Correct Me If I’m Wrong

by Chris de Serres

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When you’re left-handed you grow up feeling like you’re clumsy.  The world just isn’t created for you.  My mother was left-handed, but she was taught early on to do things the “correct way.”

In grade school we didn’t have left-handed desks, so I always had a little more trouble.  My arm would get tired, writing assignments with no support.  When we write, we push the pen rather than trail it like right-handers do.  Pens are constructed to be trailed, so my pens never seemed to work right.  The ink always came out spotty and inconsistent.  I realized later that a space pen was the only one that worked well because it was pressurized to release ink.

The pushing of the pen and my hand along the page meant I had to take alot of breaks in between paragraphs. This was a nightmare for me when we had to take written tests in class.  I was almost always the last to finish.  Fighting through as my hand got tired and my fingers went numb.

The direction of writing is left to right.  This results in my smearing the fresh ink with the side of my hand.  So any writing assignment looked incredibly messy.

There was always the dreaded scissor issue.  Teachers would hand me the scissors.  Then hand me another one.  Then another.  None of them seem to cut properly.  Those that were built with a hole for the right-handers thumb were impossible.

In sports, the other kids hating playing with me because I did everything the opposite way that they were used to.  I had advantages, especially in tennis.  I could rip a forehand directly to a right-handers backhanded side.  This was the weak link in every right-handers game.  Of course they could do the same to me if they wised up fast enough.  My left-hand was always a secret weapon during pickup basketball games.  After a game or two, a smarter opponent would always say,”Watch him! He goes to the left!”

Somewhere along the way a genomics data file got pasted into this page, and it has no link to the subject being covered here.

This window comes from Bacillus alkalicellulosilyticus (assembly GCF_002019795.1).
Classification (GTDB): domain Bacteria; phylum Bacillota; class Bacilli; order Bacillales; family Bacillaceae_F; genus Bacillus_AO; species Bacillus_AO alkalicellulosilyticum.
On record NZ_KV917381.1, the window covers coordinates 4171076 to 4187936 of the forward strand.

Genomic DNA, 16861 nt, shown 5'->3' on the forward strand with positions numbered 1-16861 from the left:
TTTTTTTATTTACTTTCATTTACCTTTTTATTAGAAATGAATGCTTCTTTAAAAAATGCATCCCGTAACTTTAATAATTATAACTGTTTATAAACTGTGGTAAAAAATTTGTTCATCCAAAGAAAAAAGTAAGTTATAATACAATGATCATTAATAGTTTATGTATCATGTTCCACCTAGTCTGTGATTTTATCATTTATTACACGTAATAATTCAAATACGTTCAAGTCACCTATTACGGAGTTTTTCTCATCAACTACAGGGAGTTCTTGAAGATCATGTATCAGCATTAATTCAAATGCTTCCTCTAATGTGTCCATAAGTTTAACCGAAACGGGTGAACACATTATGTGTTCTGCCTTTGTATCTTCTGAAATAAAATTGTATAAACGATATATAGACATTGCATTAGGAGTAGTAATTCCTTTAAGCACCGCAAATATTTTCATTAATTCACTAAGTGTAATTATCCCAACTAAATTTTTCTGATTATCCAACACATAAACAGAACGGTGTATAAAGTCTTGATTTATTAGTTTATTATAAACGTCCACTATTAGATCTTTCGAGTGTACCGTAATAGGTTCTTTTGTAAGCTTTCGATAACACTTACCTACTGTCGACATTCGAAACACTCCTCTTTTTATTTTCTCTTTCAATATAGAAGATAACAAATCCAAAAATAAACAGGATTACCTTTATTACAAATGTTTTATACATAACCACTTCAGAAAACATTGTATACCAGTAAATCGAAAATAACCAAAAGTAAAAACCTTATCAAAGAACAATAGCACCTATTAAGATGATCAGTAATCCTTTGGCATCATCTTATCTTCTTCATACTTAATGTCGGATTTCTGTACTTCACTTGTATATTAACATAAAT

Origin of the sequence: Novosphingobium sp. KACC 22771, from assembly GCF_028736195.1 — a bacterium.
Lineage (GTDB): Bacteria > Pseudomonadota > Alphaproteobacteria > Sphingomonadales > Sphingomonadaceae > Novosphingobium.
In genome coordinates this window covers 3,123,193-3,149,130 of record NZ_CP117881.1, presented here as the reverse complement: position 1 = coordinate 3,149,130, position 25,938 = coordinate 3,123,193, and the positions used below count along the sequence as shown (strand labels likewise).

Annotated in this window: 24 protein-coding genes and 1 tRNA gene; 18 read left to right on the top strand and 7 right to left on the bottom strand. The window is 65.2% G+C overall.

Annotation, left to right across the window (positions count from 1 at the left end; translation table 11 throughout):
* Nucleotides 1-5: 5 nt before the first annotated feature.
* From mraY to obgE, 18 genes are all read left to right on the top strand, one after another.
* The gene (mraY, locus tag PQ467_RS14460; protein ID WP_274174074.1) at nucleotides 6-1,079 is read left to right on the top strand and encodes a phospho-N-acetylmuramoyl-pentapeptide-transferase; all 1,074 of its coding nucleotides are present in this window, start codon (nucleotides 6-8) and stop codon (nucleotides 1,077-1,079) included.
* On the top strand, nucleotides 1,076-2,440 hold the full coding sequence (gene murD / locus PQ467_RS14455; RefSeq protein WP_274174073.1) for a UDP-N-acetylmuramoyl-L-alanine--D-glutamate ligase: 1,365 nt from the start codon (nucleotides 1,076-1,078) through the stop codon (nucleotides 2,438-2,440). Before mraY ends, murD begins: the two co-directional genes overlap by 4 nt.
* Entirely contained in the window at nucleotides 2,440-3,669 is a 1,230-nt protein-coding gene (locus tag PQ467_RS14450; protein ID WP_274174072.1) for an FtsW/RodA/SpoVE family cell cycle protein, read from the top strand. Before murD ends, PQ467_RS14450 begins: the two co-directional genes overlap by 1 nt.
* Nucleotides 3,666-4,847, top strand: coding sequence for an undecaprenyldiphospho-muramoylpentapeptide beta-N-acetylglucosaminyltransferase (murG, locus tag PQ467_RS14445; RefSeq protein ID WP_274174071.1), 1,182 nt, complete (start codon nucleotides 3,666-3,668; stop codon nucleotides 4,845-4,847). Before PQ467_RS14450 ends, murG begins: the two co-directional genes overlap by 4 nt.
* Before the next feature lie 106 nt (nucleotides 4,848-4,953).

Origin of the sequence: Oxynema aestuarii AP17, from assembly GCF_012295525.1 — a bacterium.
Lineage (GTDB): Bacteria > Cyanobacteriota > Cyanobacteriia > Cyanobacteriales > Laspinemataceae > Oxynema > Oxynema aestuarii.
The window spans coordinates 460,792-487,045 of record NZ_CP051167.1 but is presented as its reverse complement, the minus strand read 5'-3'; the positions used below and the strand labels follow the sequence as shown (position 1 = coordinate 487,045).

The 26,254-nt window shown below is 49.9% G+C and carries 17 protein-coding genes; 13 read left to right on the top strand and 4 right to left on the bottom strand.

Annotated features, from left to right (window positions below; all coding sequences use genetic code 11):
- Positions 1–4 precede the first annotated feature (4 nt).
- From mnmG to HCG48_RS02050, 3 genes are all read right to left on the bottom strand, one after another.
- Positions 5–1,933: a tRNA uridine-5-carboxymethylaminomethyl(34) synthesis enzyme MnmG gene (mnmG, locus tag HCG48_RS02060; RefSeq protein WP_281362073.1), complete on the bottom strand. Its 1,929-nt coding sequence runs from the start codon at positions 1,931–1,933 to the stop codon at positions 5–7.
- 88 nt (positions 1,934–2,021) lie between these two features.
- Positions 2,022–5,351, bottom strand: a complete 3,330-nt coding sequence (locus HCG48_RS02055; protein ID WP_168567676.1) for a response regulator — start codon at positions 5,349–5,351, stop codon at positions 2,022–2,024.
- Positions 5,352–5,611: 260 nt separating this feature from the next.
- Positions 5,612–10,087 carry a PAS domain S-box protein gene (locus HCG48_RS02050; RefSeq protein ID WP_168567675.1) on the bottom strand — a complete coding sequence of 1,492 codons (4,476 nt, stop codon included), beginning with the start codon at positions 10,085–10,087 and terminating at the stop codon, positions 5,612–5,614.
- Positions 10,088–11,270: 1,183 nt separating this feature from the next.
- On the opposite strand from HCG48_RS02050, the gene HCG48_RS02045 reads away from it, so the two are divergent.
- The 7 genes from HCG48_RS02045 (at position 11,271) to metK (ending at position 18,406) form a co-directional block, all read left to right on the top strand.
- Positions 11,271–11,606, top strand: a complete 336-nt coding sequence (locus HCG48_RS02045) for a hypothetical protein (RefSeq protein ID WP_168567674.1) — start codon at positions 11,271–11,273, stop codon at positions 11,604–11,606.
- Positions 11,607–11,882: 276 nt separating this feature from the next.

It wasn’t all bad, but ergonomically our world is not built for me.  I can’t count the number of accidents, bumps, bruises, and injuries I incurred just because I was somewhere or using something that wasn’t right.  Learning to play the guitar was one big mindfuck.  Jimi Hendrix famously turned his guitar upside down and played it backwards.  I eventually learned to play right-handed.

When my daughter was born we realized over time that she too was left-handed.  Much of what I write about here I didn’t know about until she came to us.  Often it’s the small victories and defeats in early life that guide us in the direction we were meant to go.  I want my daughter to know what being left-handed means, and that there are other options for her.  She can have a left-handed desk, pen, and accomodations can be made for handedness.

I can’t remember a single adult pulling me to the side and pointing this out to me or making some accomodation.

Maybe it matters less in today’s world of IPads and Laptops in school.  It will always matter though.  In table tennis, like in life, the good one’s go left and we aren’t correcting it for anyone.

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